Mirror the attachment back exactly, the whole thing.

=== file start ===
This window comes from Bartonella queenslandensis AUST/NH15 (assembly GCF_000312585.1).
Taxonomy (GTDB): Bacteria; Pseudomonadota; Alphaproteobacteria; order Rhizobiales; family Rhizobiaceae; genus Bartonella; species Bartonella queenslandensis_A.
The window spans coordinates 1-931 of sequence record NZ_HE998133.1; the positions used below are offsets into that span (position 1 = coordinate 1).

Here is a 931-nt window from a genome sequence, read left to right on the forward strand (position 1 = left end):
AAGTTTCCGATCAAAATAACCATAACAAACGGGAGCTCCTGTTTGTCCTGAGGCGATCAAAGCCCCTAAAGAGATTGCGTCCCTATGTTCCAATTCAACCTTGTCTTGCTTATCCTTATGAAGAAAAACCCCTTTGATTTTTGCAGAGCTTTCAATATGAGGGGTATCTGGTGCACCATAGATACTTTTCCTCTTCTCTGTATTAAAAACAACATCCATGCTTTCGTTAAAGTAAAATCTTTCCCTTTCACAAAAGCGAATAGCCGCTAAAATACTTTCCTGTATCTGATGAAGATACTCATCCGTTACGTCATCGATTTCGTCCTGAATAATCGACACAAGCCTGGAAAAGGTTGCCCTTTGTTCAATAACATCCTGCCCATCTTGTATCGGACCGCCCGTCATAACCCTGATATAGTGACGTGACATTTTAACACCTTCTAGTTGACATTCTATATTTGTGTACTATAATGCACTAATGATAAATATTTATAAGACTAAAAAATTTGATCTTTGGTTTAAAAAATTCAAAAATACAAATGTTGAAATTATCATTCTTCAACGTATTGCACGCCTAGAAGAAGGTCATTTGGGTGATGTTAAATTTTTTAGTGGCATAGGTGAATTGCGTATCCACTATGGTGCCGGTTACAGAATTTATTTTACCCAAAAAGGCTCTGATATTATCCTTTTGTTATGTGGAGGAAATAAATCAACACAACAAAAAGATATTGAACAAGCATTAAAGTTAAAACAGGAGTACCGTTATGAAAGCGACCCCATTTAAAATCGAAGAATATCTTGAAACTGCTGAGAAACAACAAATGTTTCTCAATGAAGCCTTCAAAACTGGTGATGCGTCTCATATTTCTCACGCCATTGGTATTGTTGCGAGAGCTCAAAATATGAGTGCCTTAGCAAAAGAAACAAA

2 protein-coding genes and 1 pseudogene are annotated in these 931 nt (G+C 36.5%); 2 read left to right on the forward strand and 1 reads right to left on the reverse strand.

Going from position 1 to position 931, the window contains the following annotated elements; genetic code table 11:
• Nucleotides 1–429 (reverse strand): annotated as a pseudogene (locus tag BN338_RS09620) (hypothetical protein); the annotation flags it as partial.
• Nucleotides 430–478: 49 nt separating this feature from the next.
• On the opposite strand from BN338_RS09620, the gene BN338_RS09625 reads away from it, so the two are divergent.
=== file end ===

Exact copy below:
This window comes from Bartonella queenslandensis AUST/NH15 (assembly GCF_000312585.1).
Taxonomy (GTDB): Bacteria; Pseudomonadota; Alphaproteobacteria; order Rhizobiales; family Rhizobiaceae; genus Bartonella; species Bartonella queenslandensis_A.
The window spans coordinates 1-931 of sequence record NZ_HE998133.1; the positions used below are offsets into that span (position 1 = coordinate 1).

Here is a 931-nt window from a genome sequence, read left to right on the forward strand (position 1 = left end):
AAGTTTCCGATCAAAATAACCATAACAAACGGGAGCTCCTGTTTGTCCTGAGGCGATCAAAGCCCCTAAAGAGATTGCGTCCCTATGTTCCAATTCAACCTTGTCTTGCTTATCCTTATGAAGAAAAACCCCTTTGATTTTTGCAGAGCTTTCAATATGAGGGGTATCTGGTGCACCATAGATACTTTTCCTCTTCTCTGTATTAAAAACAACATCCATGCTTTCGTTAAAGTAAAATCTTTCCCTTTCACAAAAGCGAATAGCCGCTAAAATACTTTCCTGTATCTGATGAAGATACTCATCCGTTACGTCATCGATTTCGTCCTGAATAATCGACACAAGCCTGGAAAAGGTTGCCCTTTGTTCAATAACATCCTGCCCATCTTGTATCGGACCGCCCGTCATAACCCTGATATAGTGACGTGACATTTTAACACCTTCTAGTTGACATTCTATATTTGTGTACTATAATGCACTAATGATAAATATTTATAAGACTAAAAAATTTGATCTTTGGTTTAAAAAATTCAAAAATACAAATGTTGAAATTATCATTCTTCAACGTATTGCACGCCTAGAAGAAGGTCATTTGGGTGATGTTAAATTTTTTAGTGGCATAGGTGAATTGCGTATCCACTATGGTGCCGGTTACAGAATTTATTTTACCCAAAAAGGCTCTGATATTATCCTTTTGTTATGTGGAGGAAATAAATCAACACAACAAAAAGATATTGAACAAGCATTAAAGTTAAAACAGGAGTACCGTTATGAAAGCGACCCCATTTAAAATCGAAGAATATCTTGAAACTGCTGAGAAACAACAAATGTTTCTCAATGAAGCCTTCAAAACTGGTGATGCGTCTCATATTTCTCACGCCATTGGTATTGTTGCGAGAGCTCAAAATATGAGTGCCTTAGCAAAAGAAACAAA

2 protein-coding genes and 1 pseudogene are annotated in these 931 nt (G+C 36.5%); 2 read left to right on the forward strand and 1 reads right to left on the reverse strand.

Going from position 1 to position 931, the window contains the following annotated elements; genetic code table 11:
• Nucleotides 1–429 (reverse strand): annotated as a pseudogene (locus tag BN338_RS09620) (hypothetical protein); the annotation flags it as partial.
• Nucleotides 430–478: 49 nt separating this feature from the next.
• On the opposite strand from BN338_RS09620, the gene BN338_RS09625 reads away from it, so the two are divergent.